Be Aware of Pyramid Schemes
Most people have heard of pyramid schemes and know that they are an evil to be avoided. However, fewer people know how pyramid schemes operate and why they are illegal. The “pyramid” part of scheme is straightforward and easy to visualize: a small number of people at the top of the pyramid create larger groups of participants in a program below them and so on and so forth towards the base of the pyramid. Nonetheless, the illegal “scheme” is less straightforward. Pyramid schemes are best considered an illegal version of multi-level marketing programs. On the one hand, multi-level marketing programs are legal, because they involve selling a genuine product or service to people who are not in the program.
On the other hand, pyramid schemes are illegal, because they focus on recruiting others to join the program/scheme, and there is usually no genuine product or service. The U.S. Securities and Exchange Commission (SEC) has described pyramid schemes this way: “[t]he hallmark of these schemes is the promise of sky-high returns in a short period of time for doing nothing other than handing over your money and getting others to do the same”
The SEC has also listed several characteristics of illegal pyramid schemes:
- No genuine product or service;
- Promises of high returns in a short time period;
- Easy money or passive income;
- No demonstrated revenue from retail sales;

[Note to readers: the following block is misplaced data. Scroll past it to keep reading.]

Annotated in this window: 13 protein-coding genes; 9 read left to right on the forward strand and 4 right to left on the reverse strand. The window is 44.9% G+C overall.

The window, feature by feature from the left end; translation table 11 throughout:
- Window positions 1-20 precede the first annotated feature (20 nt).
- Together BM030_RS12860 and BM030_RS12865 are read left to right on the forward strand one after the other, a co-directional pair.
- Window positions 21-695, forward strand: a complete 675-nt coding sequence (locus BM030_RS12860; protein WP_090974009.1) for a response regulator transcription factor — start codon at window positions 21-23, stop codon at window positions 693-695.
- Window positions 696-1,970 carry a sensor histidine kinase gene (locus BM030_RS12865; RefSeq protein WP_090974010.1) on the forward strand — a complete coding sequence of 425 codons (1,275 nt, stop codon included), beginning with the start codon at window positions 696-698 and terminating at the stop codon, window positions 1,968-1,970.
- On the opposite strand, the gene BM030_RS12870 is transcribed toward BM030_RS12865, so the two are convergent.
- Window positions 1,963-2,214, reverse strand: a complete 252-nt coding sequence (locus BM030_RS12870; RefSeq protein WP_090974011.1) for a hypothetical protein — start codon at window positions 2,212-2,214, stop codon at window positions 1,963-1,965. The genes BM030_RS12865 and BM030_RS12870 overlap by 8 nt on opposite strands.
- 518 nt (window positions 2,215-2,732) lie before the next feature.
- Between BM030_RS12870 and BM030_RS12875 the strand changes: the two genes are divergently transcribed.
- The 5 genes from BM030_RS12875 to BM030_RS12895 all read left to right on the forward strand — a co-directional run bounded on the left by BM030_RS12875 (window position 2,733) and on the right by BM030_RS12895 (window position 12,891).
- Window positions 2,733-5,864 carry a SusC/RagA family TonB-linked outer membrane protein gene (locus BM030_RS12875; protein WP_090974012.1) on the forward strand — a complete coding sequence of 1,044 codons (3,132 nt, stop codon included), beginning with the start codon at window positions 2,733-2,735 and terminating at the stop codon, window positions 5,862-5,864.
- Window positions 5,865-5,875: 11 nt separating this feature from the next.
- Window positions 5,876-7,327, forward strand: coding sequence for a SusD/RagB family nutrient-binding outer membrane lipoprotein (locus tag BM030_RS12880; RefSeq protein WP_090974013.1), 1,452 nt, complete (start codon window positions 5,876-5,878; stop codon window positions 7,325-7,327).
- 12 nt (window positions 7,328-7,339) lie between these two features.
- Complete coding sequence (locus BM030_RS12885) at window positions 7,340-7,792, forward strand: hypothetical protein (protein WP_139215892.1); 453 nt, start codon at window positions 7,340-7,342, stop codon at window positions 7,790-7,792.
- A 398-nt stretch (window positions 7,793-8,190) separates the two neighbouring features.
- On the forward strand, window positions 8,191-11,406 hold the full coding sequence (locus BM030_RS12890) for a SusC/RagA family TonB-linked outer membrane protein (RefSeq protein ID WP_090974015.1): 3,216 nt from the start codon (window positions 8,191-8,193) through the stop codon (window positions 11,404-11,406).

- Buy-in required;
- Complex commission structure; and
- Emphasis on recruiting
In Illinois, pyramid schemes violate criminal and civil laws, including the Illinois Consumer Fraud and Deceptive Business Practices Act. Unfortunately, in recent years, the SEC has noticed an increase in the number of complaints regarding pyramid schemes, which it attributes partially to the increasing use of social media by fraudsters to rapidly expand the reach of such schemes. For that reason, it is important to keep in mind the above characteristics when browsing Facebook, Twitter, YouTube, etc. so you do not become ensnared in a pyramid scheme.
If you believe you have already been tricked into joining an illegal pyramid scheme, you may have options, including submitting a complaint or tip to the SEC and/or contacting lawyers like Wexler Wallace LLP who specialize in class action lawsuits. Wexler Wallace is currently involved in litigation against a company alleged to be an illegal pyramid scheme. And additional class action lawsuits have recently been filed against other companies alleged to be illegal pyramid schemes, including LuLaRoe (known for its brightly-colored leggings).
 For example, although the two are similar, pyramid schemes are different from Ponzi schemes, because the latter is an investment-based scheme rather than product-based.